|National Organization for Marriage struggles post-New York|
|Written by Ryan Watkins|
|Monday, 04 July 2011 11:55|
The National Organization for Marriage sent out an email to its supporters last week asking for funds to help combat the reelection efforts of seven New York senators, all of whom voted to legalize same-sex marriage, in the upcoming 2012 elections. NOM has pledged $2 million to “oppose pro-SSM legislators” in the coming election.
NOM is targeting Republicans and Democrats who voted in favor of marriage equality as part of a three-phase plan to put the marriage debate back on the table.
Via NOM's website:
PHASE 1: Elect pro-marriage majorities next November that will approve a marriage amendment in both the Assembly and Senate during the 2013 legislative session.
PHASE 2: Protect pro-marriage candidates in the 2014 elections, so that the amendment can receive final legislative approval in the 2015 legislative session.
PHASE 3: Successfully pass the ballot measure when it goes before voters in November 2015.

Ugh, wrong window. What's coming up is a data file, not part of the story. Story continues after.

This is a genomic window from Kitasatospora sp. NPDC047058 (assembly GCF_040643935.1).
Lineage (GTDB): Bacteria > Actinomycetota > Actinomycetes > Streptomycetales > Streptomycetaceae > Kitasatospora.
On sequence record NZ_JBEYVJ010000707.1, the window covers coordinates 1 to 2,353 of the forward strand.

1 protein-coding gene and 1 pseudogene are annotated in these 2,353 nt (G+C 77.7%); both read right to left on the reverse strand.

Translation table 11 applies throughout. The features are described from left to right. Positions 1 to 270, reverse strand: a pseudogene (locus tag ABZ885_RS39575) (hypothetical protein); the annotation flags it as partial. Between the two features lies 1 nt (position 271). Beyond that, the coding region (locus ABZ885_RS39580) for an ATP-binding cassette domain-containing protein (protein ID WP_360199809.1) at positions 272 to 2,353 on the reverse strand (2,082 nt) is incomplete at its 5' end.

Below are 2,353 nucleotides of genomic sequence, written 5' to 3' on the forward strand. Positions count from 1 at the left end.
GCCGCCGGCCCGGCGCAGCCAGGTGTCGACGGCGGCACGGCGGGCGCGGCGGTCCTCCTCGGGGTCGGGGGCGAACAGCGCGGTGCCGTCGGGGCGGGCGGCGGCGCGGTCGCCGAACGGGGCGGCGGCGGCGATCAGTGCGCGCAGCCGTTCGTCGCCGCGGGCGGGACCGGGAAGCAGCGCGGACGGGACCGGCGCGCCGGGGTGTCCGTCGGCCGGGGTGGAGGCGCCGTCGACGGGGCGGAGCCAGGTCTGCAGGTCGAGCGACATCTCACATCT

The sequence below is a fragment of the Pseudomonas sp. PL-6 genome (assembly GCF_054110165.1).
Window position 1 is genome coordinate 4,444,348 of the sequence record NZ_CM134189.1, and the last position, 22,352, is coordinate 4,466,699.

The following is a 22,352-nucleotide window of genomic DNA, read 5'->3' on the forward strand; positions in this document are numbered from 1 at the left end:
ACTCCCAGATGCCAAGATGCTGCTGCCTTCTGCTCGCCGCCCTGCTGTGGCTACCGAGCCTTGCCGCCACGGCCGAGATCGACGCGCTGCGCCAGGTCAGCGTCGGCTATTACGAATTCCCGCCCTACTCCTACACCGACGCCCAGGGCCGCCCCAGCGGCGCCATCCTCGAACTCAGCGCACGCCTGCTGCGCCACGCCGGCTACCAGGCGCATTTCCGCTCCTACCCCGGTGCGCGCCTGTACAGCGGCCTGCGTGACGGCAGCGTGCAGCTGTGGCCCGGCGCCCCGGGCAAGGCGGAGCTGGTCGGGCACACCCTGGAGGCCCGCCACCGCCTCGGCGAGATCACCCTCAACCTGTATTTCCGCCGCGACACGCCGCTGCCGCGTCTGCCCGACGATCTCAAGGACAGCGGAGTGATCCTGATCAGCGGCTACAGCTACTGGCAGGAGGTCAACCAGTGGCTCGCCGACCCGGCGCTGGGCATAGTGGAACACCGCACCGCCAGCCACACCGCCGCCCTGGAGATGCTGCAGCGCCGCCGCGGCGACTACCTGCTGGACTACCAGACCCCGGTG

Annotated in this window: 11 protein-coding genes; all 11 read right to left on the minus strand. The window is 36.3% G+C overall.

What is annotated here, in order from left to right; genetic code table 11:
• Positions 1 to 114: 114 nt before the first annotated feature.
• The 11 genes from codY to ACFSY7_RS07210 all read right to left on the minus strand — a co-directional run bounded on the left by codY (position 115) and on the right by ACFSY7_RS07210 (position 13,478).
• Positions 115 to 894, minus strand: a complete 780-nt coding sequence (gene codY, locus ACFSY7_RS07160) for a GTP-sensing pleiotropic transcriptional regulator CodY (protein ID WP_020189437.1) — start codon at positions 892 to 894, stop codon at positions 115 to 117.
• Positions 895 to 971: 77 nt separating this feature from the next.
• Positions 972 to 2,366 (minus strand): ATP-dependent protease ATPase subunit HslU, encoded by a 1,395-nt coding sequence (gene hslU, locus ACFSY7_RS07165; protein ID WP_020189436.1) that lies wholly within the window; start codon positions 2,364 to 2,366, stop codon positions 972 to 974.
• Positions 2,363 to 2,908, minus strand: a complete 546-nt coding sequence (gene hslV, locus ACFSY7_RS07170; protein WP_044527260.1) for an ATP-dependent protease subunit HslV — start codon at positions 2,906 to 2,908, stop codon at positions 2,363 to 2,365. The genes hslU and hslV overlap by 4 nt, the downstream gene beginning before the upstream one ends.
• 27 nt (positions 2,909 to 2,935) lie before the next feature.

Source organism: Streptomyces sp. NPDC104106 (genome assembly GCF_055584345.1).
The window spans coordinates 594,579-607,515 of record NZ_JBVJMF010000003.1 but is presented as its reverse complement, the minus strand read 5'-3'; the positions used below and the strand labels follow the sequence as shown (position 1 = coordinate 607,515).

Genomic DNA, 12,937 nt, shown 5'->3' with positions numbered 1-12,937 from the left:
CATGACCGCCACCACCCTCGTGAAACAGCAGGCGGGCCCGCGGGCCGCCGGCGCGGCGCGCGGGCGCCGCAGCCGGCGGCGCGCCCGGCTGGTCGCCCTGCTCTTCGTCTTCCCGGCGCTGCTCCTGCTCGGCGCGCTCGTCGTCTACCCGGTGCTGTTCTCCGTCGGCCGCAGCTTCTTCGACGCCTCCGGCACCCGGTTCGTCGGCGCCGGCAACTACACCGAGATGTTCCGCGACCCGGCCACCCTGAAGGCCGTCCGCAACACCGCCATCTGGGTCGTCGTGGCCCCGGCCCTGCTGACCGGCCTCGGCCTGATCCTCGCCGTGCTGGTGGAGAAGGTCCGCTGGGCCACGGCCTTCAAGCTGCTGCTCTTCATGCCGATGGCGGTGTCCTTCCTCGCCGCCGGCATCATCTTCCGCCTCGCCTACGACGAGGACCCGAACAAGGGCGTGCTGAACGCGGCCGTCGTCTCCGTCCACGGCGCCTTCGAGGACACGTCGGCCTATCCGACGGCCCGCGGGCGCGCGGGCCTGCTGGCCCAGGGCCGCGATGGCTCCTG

NOM has set its sights on Republican Sens. Mark Grisanti, Stephen Saland, James Alesi and Roy McDonald and Democrats Carl Kruger, Joseph Addabbo and Shirley Huntley.
New York's legislators passing marriage equality is one of the largest victories to date, at least outside of the court system, for the LGBT equality movement. NOM, of course, is struggling to handle the news that it failed, yet again, to protect the children from the nasty gays.
“Like you, we're incredibly disappointed—and frustrated—at both the procedure and especially the outcome in New York,” NOM President Brian Brown wrote in a message to supporters posted on the NOM website.
“I still find it unfathomable that Republicans thought they would benefit from handing Governor Cuomo a victory that his own party couldn't achieve when they were in the majority,” Brown added.
NOM has similar plans in place for New Hampshire and Iowa and organizers are, to their credit, open with their intentions:
“The key to success is electing legislative majorities who will answer to the people of their state, and not to special interests.”
My guess is that as time goes on, NOM will have a problem finding candidates who welcome their endorsement and support with open arms.
The polls show it and New York proves it: Being an anti-gay politician, even if you're a Republican, is so 2004.
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